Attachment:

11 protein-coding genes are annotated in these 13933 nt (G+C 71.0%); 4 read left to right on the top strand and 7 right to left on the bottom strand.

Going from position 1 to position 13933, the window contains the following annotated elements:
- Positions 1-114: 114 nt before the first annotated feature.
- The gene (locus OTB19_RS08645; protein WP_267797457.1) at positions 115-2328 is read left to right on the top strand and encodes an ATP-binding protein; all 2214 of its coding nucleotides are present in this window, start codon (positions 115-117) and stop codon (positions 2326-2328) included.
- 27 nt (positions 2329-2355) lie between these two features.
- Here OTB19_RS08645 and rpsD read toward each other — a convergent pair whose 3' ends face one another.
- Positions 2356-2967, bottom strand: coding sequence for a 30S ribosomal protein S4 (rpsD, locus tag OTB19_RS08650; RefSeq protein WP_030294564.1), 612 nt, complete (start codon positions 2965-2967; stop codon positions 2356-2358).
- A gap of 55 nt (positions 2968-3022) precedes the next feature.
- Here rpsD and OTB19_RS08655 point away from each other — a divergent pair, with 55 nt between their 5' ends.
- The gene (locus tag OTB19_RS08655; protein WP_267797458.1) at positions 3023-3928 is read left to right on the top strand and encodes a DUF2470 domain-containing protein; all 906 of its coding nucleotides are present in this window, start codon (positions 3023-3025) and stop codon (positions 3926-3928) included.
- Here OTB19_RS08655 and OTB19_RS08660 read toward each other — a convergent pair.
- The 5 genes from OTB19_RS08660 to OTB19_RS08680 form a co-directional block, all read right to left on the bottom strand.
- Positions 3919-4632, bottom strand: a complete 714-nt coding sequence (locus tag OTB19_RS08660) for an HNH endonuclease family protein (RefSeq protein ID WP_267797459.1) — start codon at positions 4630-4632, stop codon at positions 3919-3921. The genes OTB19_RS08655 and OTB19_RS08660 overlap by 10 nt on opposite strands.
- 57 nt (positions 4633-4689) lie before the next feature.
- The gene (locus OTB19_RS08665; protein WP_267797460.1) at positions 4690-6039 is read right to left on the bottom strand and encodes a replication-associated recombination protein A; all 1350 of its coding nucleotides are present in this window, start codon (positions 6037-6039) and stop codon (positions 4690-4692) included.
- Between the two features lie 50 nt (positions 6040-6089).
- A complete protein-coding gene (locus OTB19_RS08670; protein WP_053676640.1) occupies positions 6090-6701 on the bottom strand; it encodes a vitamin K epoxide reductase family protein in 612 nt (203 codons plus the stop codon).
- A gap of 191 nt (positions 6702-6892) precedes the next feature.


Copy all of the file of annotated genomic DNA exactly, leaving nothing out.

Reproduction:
11 protein-coding genes are annotated in these 13933 nt (G+C 71.0%); 4 read left to right on the top strand and 7 right to left on the bottom strand.

Going from position 1 to position 13933, the window contains the following annotated elements:
- Positions 1-114: 114 nt before the first annotated feature.
- The gene (locus OTB19_RS08645; protein WP_267797457.1) at positions 115-2328 is read left to right on the top strand and encodes an ATP-binding protein; all 2214 of its coding nucleotides are present in this window, start codon (positions 115-117) and stop codon (positions 2326-2328) included.
- 27 nt (positions 2329-2355) lie between these two features.
- Here OTB19_RS08645 and rpsD read toward each other — a convergent pair whose 3' ends face one another.
- Positions 2356-2967, bottom strand: coding sequence for a 30S ribosomal protein S4 (rpsD, locus tag OTB19_RS08650; RefSeq protein WP_030294564.1), 612 nt, complete (start codon positions 2965-2967; stop codon positions 2356-2358).
- A gap of 55 nt (positions 2968-3022) precedes the next feature.
- Here rpsD and OTB19_RS08655 point away from each other — a divergent pair, with 55 nt between their 5' ends.
- The gene (locus tag OTB19_RS08655; protein WP_267797458.1) at positions 3023-3928 is read left to right on the top strand and encodes a DUF2470 domain-containing protein; all 906 of its coding nucleotides are present in this window, start codon (positions 3023-3025) and stop codon (positions 3926-3928) included.
- Here OTB19_RS08655 and OTB19_RS08660 read toward each other — a convergent pair.
- The 5 genes from OTB19_RS08660 to OTB19_RS08680 form a co-directional block, all read right to left on the bottom strand.
- Positions 3919-4632, bottom strand: a complete 714-nt coding sequence (locus tag OTB19_RS08660) for an HNH endonuclease family protein (RefSeq protein ID WP_267797459.1) — start codon at positions 4630-4632, stop codon at positions 3919-3921. The genes OTB19_RS08655 and OTB19_RS08660 overlap by 10 nt on opposite strands.
- 57 nt (positions 4633-4689) lie before the next feature.
- The gene (locus OTB19_RS08665; protein WP_267797460.1) at positions 4690-6039 is read right to left on the bottom strand and encodes a replication-associated recombination protein A; all 1350 of its coding nucleotides are present in this window, start codon (positions 6037-6039) and stop codon (positions 4690-4692) included.
- Between the two features lie 50 nt (positions 6040-6089).
- A complete protein-coding gene (locus OTB19_RS08670; protein WP_053676640.1) occupies positions 6090-6701 on the bottom strand; it encodes a vitamin K epoxide reductase family protein in 612 nt (203 codons plus the stop codon).
- A gap of 191 nt (positions 6702-6892) precedes the next feature.